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Anti-jewish Slur in Zimbabwe Paper Draws Ire of African Jewish Congress

November 15, 2001
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Accusations of an alleged Jewish plot to destroy Zimbabwe’s economy have been featured prominently in a newspaper there.

The Bulawayo Chronicle, which supports the government of Zimbabwe President Robert Mugabe, last week published a 3,000-word article alleging Jewish responsibility for the ongoing economic problems facing Zimbabwe.

This is the second time in three months that Jews have been singled out for attack there.

At the beginning of September, Mugabe was quoted as saying: “Jews in South Africa, working in cahoots with their colleagues here, want our textile and clothing factories to close down.”

At that time, the South African Jewish Board of Deputies and the African Jewish Congress condemned Mugabe’s remarks as being both racist and anti-Semitic.

Over the past few years, Zimbabwe has been plunged into increasingly autocratic rule, which many observers believe is designed to keep the aging 77-year-old Mugabe in power.

He has ruled Zimbabwe for more than 20 years.

Zimbabwe’s Jewish chief justice, Anthony Gubbay, resigned earlier this year under government pressure.

Many white-owned farms have been invaded by self-styled war veterans who demanded a redistribution of land.

Both press freedom and the main opposition party are under government threat.

Moreover, Zimbabwe’s economy has been in a tailspin. Agricultural production has fallen dramatically, and industrial production is suffering as well.

The newspaper article, “Company Closure Racket Unearthed,” by Innocent Madonko, focused on the Broomberg family of Bulawayo, Zimbabwe’s second largest city.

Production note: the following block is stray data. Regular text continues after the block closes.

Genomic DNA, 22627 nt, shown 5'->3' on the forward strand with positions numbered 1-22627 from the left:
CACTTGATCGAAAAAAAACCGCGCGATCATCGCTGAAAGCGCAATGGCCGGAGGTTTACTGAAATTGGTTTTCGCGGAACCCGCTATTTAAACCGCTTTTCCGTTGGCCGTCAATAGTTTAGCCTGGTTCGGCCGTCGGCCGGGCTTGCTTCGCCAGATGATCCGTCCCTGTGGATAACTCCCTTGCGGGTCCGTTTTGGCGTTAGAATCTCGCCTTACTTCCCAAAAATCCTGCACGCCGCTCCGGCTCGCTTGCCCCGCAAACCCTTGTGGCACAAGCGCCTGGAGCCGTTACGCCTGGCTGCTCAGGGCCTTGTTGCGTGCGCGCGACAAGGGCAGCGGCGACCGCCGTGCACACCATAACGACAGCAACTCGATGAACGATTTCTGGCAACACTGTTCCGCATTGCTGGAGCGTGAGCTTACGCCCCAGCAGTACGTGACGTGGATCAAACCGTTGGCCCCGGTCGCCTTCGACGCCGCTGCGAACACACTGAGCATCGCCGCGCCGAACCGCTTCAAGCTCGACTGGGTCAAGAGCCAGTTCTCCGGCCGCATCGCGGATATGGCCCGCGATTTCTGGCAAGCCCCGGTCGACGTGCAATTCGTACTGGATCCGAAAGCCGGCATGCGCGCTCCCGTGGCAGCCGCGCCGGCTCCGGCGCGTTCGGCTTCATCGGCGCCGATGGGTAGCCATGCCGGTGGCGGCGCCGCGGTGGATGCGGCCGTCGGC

Madonko stated that the collapse of the family company — once the country’s leading textile manufacturer — was “engineered by a closely knit community of Jews with interests in India, Germany, South Africa, Namibia and the United Kingdom.”

He accused the “racketeers” of being part of a wider Jewish conspiracy.

Mervyn Smith, chairman of the African Jewish Congress, criticized the “pointed and gratuitous references to the fact that those accused of misdoings are members of the Jewish community.”

“The effect of continually pointing this out is to create the erroneous and highly offensive impression that there is a Jewish-led conspiracy to undermine the Zimbabwean economy. It is reminiscent of many other conspiracy theories that have been invested over the centuries in order to stir up hatred against the Jewish people,” he said.

There are about 800 Jews remaining in Zimbabwe — 500 in the capital, Harare, and 300 in Bulawayo.

Two decades ago, the country had a population of 6,000 Jews.

It has been suggested that the real target of the article was not the entire Jewish community, but a prominent Zimbabwe economist and business consultant, Eric Bloch, who has written for the opposition press and is a known critic of Mugabe.

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